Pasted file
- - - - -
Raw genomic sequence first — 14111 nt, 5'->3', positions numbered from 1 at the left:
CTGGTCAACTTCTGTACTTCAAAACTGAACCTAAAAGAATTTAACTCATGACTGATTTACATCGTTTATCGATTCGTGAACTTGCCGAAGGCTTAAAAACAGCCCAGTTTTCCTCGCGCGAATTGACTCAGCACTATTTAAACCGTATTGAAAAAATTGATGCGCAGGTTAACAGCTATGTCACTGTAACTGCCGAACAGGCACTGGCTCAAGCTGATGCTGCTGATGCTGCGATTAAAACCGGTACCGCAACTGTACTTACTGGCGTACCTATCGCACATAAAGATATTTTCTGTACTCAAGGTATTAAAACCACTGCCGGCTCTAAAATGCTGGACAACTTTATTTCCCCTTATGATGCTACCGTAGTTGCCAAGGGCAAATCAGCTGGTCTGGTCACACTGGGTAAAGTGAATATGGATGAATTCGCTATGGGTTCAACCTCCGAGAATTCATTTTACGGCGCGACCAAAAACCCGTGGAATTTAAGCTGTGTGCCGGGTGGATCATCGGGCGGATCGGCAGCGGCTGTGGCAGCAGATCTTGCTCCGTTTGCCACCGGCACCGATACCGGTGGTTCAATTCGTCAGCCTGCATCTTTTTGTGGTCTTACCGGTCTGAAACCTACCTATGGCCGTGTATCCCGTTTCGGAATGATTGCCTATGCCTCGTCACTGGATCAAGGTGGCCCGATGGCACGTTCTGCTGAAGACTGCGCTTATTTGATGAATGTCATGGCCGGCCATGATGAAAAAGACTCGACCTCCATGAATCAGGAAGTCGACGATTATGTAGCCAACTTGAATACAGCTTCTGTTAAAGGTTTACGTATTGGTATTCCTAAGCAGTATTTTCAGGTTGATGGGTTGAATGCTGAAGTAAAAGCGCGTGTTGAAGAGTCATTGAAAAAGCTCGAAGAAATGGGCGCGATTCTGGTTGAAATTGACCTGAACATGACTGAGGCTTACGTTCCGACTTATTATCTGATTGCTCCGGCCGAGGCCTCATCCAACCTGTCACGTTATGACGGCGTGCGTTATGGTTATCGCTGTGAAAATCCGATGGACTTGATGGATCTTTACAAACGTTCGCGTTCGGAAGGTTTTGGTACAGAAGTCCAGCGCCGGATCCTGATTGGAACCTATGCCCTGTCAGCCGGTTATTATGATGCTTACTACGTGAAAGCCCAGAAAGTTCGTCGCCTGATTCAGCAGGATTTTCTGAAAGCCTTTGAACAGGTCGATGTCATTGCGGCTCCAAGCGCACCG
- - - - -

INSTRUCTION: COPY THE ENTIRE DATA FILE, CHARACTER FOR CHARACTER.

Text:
Raw genomic sequence first — 14111 nt, 5'->3', positions numbered from 1 at the left:
CTGGTCAACTTCTGTACTTCAAAACTGAACCTAAAAGAATTTAACTCATGACTGATTTACATCGTTTATCGATTCGTGAACTTGCCGAAGGCTTAAAAACAGCCCAGTTTTCCTCGCGCGAATTGACTCAGCACTATTTAAACCGTATTGAAAAAATTGATGCGCAGGTTAACAGCTATGTCACTGTAACTGCCGAACAGGCACTGGCTCAAGCTGATGCTGCTGATGCTGCGATTAAAACCGGTACCGCAACTGTACTTACTGGCGTACCTATCGCACATAAAGATATTTTCTGTACTCAAGGTATTAAAACCACTGCCGGCTCTAAAATGCTGGACAACTTTATTTCCCCTTATGATGCTACCGTAGTTGCCAAGGGCAAATCAGCTGGTCTGGTCACACTGGGTAAAGTGAATATGGATGAATTCGCTATGGGTTCAACCTCCGAGAATTCATTTTACGGCGCGACCAAAAACCCGTGGAATTTAAGCTGTGTGCCGGGTGGATCATCGGGCGGATCGGCAGCGGCTGTGGCAGCAGATCTTGCTCCGTTTGCCACCGGCACCGATACCGGTGGTTCAATTCGTCAGCCTGCATCTTTTTGTGGTCTTACCGGTCTGAAACCTACCTATGGCCGTGTATCCCGTTTCGGAATGATTGCCTATGCCTCGTCACTGGATCAAGGTGGCCCGATGGCACGTTCTGCTGAAGACTGCGCTTATTTGATGAATGTCATGGCCGGCCATGATGAAAAAGACTCGACCTCCATGAATCAGGAAGTCGACGATTATGTAGCCAACTTGAATACAGCTTCTGTTAAAGGTTTACGTATTGGTATTCCTAAGCAGTATTTTCAGGTTGATGGGTTGAATGCTGAAGTAAAAGCGCGTGTTGAAGAGTCATTGAAAAAGCTCGAAGAAATGGGCGCGATTCTGGTTGAAATTGACCTGAACATGACTGAGGCTTACGTTCCGACTTATTATCTGATTGCTCCGGCCGAGGCCTCATCCAACCTGTCACGTTATGACGGCGTGCGTTATGGTTATCGCTGTGAAAATCCGATGGACTTGATGGATCTTTACAAACGTTCGCGTTCGGAAGGTTTTGGTACAGAAGTCCAGCGCCGGATCCTGATTGGAACCTATGCCCTGTCAGCCGGTTATTATGATGCTTACTACGTGAAAGCCCAGAAAGTTCGTCGCCTGATTCAGCAGGATTTTCTGAAAGCCTTTGAACAGGTCGATGTCATTGCGGCTCCAAGCGCACCG